Melissa Thomas: My Story
Before my doctoral degree I felt I was limited. I didn’t have the background or framework in public health that I needed to pursue additional grant interests or other research initiatives.
My degree in public health allows me to pursue larger research grant initiatives, and I am now viewed as an expert. I already had the passion, commitment, and the drive for social change. I just needed my educational background to catch up.
Who was your inspiration for earning your degree?
It was my grandmother. She was truly the hero in my world—we had a very strong connection. I felt throughout my childhood that she was the one person who really got me. She really inspired me and encouraged my interest in science.
We were very close, but when I was only 13, she died of a cancer that could have been prevented had she had access to care and knowledge about the disease. It absolutely devastated me, and that was my inspiration. I knew at that moment that I would do something with my life so that her death was not in vain.
Their mission of social change. I was looking for a university that shared my value set, one that looked at education as a means to help improve the world—not just as an end, or a piece of paper.
Walden didn’t make me choose between my commitment to social change and advancing my education. They gave me the opportunity to do both at the same time.
I felt that Walden truly shared my values. I believe that higher education is not just about advancing your career or personal self; it’s about achieving greater good, and Walden understands that. They gave me the opportunity and tools to develop my commitment and passion to social change.
What was your dissertation topic?
My dissertation topic centered on one of the key populations that I still work with—the Amish and Mennonite communities. I was looking at risk factors associated with breast cancer in these women.
I wanted to understand more about the objective and subjective risk factors associated with breast cancer. To increase screening rates for breast cancer among Amish and Mennonite women and so help reduce their high death rates from it.
What did you think of Walden’s faculty?
At Walden I had an opportunity to work with faculty members who were in more advanced stages of their careers, who were very well established and from diverse backgrounds.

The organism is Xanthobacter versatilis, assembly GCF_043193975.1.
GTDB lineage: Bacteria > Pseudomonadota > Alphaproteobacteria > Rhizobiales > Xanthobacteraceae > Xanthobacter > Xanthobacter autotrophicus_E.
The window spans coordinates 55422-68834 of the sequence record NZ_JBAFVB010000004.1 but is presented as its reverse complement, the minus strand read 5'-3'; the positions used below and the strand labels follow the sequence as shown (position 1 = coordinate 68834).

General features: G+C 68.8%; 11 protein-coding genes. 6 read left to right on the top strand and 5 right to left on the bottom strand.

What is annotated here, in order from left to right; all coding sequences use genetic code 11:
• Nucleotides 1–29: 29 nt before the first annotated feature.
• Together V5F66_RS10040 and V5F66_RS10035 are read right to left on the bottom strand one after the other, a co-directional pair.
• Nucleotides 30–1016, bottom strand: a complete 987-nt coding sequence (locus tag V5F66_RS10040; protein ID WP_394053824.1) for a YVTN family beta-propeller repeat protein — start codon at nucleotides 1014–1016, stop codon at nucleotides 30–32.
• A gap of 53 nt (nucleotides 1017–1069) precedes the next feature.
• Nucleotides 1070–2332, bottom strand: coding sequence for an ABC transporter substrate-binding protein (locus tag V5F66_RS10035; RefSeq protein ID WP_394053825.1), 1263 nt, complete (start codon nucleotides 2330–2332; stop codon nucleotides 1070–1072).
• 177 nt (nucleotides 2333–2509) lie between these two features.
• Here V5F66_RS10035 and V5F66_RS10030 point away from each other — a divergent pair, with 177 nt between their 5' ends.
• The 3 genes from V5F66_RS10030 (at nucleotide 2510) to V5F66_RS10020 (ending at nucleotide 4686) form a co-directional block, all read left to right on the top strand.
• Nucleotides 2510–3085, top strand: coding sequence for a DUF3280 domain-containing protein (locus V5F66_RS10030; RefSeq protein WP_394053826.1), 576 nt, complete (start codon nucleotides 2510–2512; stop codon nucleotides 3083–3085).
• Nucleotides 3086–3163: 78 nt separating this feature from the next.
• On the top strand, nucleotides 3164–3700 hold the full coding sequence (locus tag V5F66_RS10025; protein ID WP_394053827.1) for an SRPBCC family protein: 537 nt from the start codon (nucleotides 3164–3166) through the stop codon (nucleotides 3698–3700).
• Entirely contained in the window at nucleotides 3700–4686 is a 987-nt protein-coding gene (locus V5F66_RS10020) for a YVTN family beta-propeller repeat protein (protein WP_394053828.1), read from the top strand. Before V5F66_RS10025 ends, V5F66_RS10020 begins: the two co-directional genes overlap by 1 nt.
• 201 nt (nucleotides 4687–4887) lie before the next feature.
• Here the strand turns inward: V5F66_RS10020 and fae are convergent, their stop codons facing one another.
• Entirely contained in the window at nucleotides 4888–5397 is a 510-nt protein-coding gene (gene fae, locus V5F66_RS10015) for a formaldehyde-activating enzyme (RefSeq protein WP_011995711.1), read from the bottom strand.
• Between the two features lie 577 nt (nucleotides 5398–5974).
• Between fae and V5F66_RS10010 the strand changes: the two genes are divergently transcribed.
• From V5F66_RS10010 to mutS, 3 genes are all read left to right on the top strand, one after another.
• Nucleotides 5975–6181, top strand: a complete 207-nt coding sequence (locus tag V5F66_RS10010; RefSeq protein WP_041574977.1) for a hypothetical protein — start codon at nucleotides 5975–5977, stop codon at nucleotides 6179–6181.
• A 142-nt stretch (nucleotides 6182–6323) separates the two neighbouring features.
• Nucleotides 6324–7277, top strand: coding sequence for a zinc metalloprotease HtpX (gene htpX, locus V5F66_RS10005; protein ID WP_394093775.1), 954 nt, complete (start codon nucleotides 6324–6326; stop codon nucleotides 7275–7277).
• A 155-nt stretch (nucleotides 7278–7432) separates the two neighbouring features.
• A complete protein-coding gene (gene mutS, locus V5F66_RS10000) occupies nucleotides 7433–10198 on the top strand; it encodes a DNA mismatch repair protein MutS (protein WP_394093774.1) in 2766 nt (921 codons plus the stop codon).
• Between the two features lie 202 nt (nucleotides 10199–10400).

I can’t stress enough how important that was to me. It really helped shape my understanding, especially from a public health standpoint, in looking at different perspectives and addressing public health issues from very diverse backgrounds.
How important was Walden’s commitment to social change?
When the primary focus of a university is truly centered on making a difference in the world, that education is a gift. It’s also a privilege and a responsibility.
Walden believes that it doesn’t matter what you study, it’s what you do with your degree. Underlying everything they do is a belief in a common goal of making a positive difference in the world around you. It gives Walden a perspective that is very, very different from other universities.
What does your family think about your degree?
I was the first person in my family to go to college. So to achieve the level of Ph.D. was just such an overwhelming experience for everyone in my family. It was such a glowing tribute to honor my grandmother, who so supported my education. It was a very emotional experience.
How has your degree changed you?
I’m much more confident in my abilities to take a leadership role in public health initiatives now. Having a Ph.D. has put me on a level playing ground with other researchers and faculty members in the field. I don’t feel intimidated anymore—I know I have a quality education, and I know I have the tools I need to go out and make an impact.
How did Walden change your world?
Social change is at the heart of everything I do. “How can I make a difference in other peoples’ lives?” is a question I ask at the start of every project and one that keeps me up at night. I want to know I’m making an impact and benefiting society.
Anybody can go to an academic institution and get a degree, but it’s what you do with it that makes the difference.
On a personal level, toward the end of my degree I was promoted to manager of health disparities research at my healthcare organization. And in 2011, I founded the Office of Health Equity. That was something I never would have had an opportunity to do without my degree from Walden.
I’m now more driven and passionate than ever because now I know that anything’s possible—I’m not limited anymore because I don’t have a Ph.D., understand the grant process, or feel uncomfortable talking to researchers. I have the confidence now to make much more of an impact in the communities that I serve.